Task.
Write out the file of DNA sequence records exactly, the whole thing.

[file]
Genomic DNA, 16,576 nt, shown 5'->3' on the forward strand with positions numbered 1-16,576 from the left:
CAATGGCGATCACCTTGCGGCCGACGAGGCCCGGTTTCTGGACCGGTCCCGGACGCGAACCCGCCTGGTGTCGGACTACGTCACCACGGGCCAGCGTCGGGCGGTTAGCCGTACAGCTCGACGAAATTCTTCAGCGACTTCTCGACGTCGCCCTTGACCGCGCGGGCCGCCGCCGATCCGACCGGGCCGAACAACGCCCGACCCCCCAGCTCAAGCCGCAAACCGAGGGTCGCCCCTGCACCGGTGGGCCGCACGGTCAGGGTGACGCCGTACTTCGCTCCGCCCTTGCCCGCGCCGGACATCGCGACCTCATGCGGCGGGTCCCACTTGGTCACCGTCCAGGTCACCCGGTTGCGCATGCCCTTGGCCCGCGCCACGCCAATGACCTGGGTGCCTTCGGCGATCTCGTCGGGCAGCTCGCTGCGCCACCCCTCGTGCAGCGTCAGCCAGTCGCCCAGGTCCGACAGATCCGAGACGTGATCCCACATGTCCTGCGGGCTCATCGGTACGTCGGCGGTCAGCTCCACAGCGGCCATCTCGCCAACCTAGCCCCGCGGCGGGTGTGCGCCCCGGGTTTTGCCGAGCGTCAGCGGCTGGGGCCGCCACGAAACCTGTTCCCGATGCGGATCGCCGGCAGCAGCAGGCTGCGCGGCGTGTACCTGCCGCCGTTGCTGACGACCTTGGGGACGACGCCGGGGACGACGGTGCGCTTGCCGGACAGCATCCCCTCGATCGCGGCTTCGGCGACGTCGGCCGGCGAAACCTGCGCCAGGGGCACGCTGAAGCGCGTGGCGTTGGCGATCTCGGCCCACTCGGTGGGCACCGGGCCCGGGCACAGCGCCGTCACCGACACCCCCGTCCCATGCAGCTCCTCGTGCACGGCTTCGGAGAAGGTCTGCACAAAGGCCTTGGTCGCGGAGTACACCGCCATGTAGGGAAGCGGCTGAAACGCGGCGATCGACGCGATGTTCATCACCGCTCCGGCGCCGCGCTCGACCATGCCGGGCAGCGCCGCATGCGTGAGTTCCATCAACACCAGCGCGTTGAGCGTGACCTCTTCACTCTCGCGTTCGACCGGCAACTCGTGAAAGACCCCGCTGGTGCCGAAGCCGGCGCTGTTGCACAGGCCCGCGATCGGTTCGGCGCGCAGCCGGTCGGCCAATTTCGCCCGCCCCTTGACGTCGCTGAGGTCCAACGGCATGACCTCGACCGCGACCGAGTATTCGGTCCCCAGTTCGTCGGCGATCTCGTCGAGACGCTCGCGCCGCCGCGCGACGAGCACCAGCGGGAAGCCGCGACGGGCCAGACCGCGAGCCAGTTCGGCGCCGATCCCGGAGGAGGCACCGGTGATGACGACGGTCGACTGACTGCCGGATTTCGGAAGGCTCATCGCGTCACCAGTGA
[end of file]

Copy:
Genomic DNA, 16,576 nt, shown 5'->3' on the forward strand with positions numbered 1-16,576 from the left:
CAATGGCGATCACCTTGCGGCCGACGAGGCCCGGTTTCTGGACCGGTCCCGGACGCGAACCCGCCTGGTGTCGGACTACGTCACCACGGGCCAGCGTCGGGCGGTTAGCCGTACAGCTCGACGAAATTCTTCAGCGACTTCTCGACGTCGCCCTTGACCGCGCGGGCCGCCGCCGATCCGACCGGGCCGAACAACGCCCGACCCCCCAGCTCAAGCCGCAAACCGAGGGTCGCCCCTGCACCGGTGGGCCGCACGGTCAGGGTGACGCCGTACTTCGCTCCGCCCTTGCCCGCGCCGGACATCGCGACCTCATGCGGCGGGTCCCACTTGGTCACCGTCCAGGTCACCCGGTTGCGCATGCCCTTGGCCCGCGCCACGCCAATGACCTGGGTGCCTTCGGCGATCTCGTCGGGCAGCTCGCTGCGCCACCCCTCGTGCAGCGTCAGCCAGTCGCCCAGGTCCGACAGATCCGAGACGTGATCCCACATGTCCTGCGGGCTCATCGGTACGTCGGCGGTCAGCTCCACAGCGGCCATCTCGCCAACCTAGCCCCGCGGCGGGTGTGCGCCCCGGGTTTTGCCGAGCGTCAGCGGCTGGGGCCGCCACGAAACCTGTTCCCGATGCGGATCGCCGGCAGCAGCAGGCTGCGCGGCGTGTACCTGCCGCCGTTGCTGACGACCTTGGGGACGACGCCGGGGACGACGGTGCGCTTGCCGGACAGCATCCCCTCGATCGCGGCTTCGGCGACGTCGGCCGGCGAAACCTGCGCCAGGGGCACGCTGAAGCGCGTGGCGTTGGCGATCTCGGCCCACTCGGTGGGCACCGGGCCCGGGCACAGCGCCGTCACCGACACCCCCGTCCCATGCAGCTCCTCGTGCACGGCTTCGGAGAAGGTCTGCACAAAGGCCTTGGTCGCGGAGTACACCGCCATGTAGGGAAGCGGCTGAAACGCGGCGATCGACGCGATGTTCATCACCGCTCCGGCGCCGCGCTCGACCATGCCGGGCAGCGCCGCATGCGTGAGTTCCATCAACACCAGCGCGTTGAGCGTGACCTCTTCACTCTCGCGTTCGACCGGCAACTCGTGAAAGACCCCGCTGGTGCCGAAGCCGGCGCTGTTGCACAGGCCCGCGATCGGTTCGGCGCGCAGCCGGTCGGCCAATTTCGCCCGCCCCTTGACGTCGCTGAGGTCCAACGGCATGACCTCGACCGCGACCGAGTATTCGGTCCCCAGTTCGTCGGCGATCTCGTCGAGACGCTCGCGCCGCCGCGCGACGAGCACCAGCGGGAAGCCGCGACGGGCCAGACCGCGAGCCAGTTCGGCGCCGATCCCGGAGGAGGCACCGGTGATGACGACGGTCGACTGACTGCCGGATTTCGGAAGGCTCATCGCGTCACCAGTGA